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Our Children Have A Right To Not Be Afraid!
What do you tell your child to do if Grabbed by a Stranger? If your response was
Scream, you're WRONG!
It is important that your child understands that if grabbed by a stranger, they
don't just cry and scream. If your child does scream and cry, it could easily be
diffused by the would-be abductor, who simply says in a loud voice, "When you get
home, you're in big trouble". When overheard by other people, it appears that someone
is scolding their child who now appears not to need help. This allows the stranger
to walk off with your child in broad daylight and in front of witnesses.
Teach your child to scream as loudly as he/she can; "Help, help, this is not my parent!"
This will alert people in the area to come to your child's assistance.
After years of research, we have found answers ....that work!
USE A CODE WORD!
Most children who are abducted are taken by someone they know. Telling your child
to stay away from strangers is not enough. An abductor will simply tell your child,
"your parent is hurt; I will take you to them". When your child hears this, he/she
will likely relax their guard and leave with the person, even though they may hardly
recognize them. To prevent this possibility, the parent needs to give their child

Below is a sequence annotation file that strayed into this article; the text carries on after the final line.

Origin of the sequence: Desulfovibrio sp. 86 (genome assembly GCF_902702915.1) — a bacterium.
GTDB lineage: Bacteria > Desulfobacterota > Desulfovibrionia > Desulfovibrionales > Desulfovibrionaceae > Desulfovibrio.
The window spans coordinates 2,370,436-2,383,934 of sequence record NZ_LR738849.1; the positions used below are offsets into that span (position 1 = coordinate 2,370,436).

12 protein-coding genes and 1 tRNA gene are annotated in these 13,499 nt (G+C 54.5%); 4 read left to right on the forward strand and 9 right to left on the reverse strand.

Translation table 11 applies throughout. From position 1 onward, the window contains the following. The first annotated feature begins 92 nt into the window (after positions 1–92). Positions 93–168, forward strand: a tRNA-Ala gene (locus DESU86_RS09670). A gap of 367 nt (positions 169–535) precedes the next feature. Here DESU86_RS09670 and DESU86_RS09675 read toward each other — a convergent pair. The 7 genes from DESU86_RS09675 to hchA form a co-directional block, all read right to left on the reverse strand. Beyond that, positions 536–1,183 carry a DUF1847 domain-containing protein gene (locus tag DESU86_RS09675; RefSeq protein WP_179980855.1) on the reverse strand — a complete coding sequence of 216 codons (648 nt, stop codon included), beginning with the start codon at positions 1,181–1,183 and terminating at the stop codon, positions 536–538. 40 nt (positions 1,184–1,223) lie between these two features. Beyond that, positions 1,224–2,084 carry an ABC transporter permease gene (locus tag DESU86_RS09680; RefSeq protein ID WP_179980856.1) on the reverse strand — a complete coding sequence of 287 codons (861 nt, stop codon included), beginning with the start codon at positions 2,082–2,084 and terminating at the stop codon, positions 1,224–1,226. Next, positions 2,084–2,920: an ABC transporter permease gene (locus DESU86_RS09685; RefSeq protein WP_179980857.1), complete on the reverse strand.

a "Code Word" that only the parents and the child know. If the parent wants someone
to pickup the child, that person is given the Code Word to use. Once you decide on
a Code Word, it is a good idea to change it from time to time. You need to make certain
that what ever word is used, it is easily remembered by you and your child.
Address & Phone Number
Make sure your child can recite their full address and their phone number, including
Teach Your Child How to Handle Emergency Situations
In the case of an emergency,
teach your child the 911 ABC's. (A)-Pickup the phone and dial 911, (B) Tell the person
who answers, where you are and what is wrong, (C) Don't hang up until the person
tells you to.
Be Aware of Your Surroundings.
Teach your child to be aware of his/her surroundings. Keep their heads up and look
around for anything that looks suspicious. Don't walk near alleys or the back of
buildings. Take an alternate route if the one you're on looks unsafe or could be
a hiding place for a predator. Make sure that your child doesn't walk beside vans
or trucks in parking lots. It is easy for a predator to hide in these type of vehicles
and grab a child as they walk by. Work with your child to try and improve their self-confidence.
Predators rarely target kids who appear self-confident and aware.